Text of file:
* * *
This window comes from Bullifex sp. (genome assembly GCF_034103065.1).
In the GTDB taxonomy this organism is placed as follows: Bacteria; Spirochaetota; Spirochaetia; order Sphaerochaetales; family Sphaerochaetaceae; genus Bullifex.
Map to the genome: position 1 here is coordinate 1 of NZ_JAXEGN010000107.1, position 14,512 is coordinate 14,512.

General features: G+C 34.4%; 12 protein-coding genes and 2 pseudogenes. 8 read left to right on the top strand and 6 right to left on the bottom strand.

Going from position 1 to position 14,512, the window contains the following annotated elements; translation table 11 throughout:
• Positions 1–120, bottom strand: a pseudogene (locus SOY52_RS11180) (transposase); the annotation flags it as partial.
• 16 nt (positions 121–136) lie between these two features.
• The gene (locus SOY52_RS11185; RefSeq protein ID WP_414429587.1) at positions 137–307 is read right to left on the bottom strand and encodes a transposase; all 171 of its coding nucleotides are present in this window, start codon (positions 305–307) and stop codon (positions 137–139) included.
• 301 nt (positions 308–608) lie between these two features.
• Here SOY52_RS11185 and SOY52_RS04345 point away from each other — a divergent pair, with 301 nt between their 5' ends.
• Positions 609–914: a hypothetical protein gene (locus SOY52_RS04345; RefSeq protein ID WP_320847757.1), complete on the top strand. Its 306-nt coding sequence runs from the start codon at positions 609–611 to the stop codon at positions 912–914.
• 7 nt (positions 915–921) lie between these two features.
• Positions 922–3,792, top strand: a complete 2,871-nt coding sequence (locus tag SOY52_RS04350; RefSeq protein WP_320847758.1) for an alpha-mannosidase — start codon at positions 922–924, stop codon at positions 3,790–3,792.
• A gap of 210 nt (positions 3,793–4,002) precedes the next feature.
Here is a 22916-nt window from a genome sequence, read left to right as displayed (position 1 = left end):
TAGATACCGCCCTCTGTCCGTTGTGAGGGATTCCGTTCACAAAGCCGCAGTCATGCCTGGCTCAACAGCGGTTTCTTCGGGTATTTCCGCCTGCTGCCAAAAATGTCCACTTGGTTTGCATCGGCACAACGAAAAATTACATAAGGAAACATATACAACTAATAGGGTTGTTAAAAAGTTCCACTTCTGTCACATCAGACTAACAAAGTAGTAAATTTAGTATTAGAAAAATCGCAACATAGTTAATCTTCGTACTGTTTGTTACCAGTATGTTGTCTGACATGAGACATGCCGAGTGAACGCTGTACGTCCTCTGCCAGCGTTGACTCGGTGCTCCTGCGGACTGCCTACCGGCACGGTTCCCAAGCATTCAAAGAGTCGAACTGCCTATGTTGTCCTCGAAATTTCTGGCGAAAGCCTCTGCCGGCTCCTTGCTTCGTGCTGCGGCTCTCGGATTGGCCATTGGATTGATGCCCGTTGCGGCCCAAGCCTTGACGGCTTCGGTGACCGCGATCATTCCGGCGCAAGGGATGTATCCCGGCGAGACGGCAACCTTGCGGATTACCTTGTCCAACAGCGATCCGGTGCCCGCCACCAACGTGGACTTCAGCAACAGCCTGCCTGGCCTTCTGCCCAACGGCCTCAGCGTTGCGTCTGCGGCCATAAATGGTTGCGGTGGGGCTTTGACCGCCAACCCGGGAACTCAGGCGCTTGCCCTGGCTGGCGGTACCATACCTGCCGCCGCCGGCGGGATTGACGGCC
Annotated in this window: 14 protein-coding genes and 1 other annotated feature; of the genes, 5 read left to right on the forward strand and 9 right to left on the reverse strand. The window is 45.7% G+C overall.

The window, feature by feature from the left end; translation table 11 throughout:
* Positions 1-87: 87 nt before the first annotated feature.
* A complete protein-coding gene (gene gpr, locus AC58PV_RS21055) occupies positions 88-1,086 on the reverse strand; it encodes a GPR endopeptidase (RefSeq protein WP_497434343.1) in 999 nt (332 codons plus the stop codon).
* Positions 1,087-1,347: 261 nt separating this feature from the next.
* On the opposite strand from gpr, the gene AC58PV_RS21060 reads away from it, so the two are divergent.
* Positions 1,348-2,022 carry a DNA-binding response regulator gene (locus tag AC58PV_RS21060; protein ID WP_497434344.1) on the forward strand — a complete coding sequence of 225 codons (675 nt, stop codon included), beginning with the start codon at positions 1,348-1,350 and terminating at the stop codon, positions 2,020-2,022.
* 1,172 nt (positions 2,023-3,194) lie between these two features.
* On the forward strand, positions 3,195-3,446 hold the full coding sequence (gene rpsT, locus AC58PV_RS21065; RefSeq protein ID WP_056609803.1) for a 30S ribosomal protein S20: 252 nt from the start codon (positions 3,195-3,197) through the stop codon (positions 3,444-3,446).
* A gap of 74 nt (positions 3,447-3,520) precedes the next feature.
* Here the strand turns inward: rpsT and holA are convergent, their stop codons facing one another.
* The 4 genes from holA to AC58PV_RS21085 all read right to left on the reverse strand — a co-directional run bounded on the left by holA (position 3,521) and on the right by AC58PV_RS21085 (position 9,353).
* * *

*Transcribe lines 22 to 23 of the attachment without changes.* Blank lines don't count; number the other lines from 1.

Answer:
* On the opposite strand from gpr, the gene AC58PV_RS21060 reads away from it, so the two are divergent.
* Positions 1,348-2,022 carry a DNA-binding response regulator gene (locus tag AC58PV_RS21060; protein ID WP_497434344.1) on the forward strand — a complete coding sequence of 225 codons (675 nt, stop codon included), beginning with the start codon at positions 1,348-1,350 and terminating at the stop codon, positions 2,020-2,022.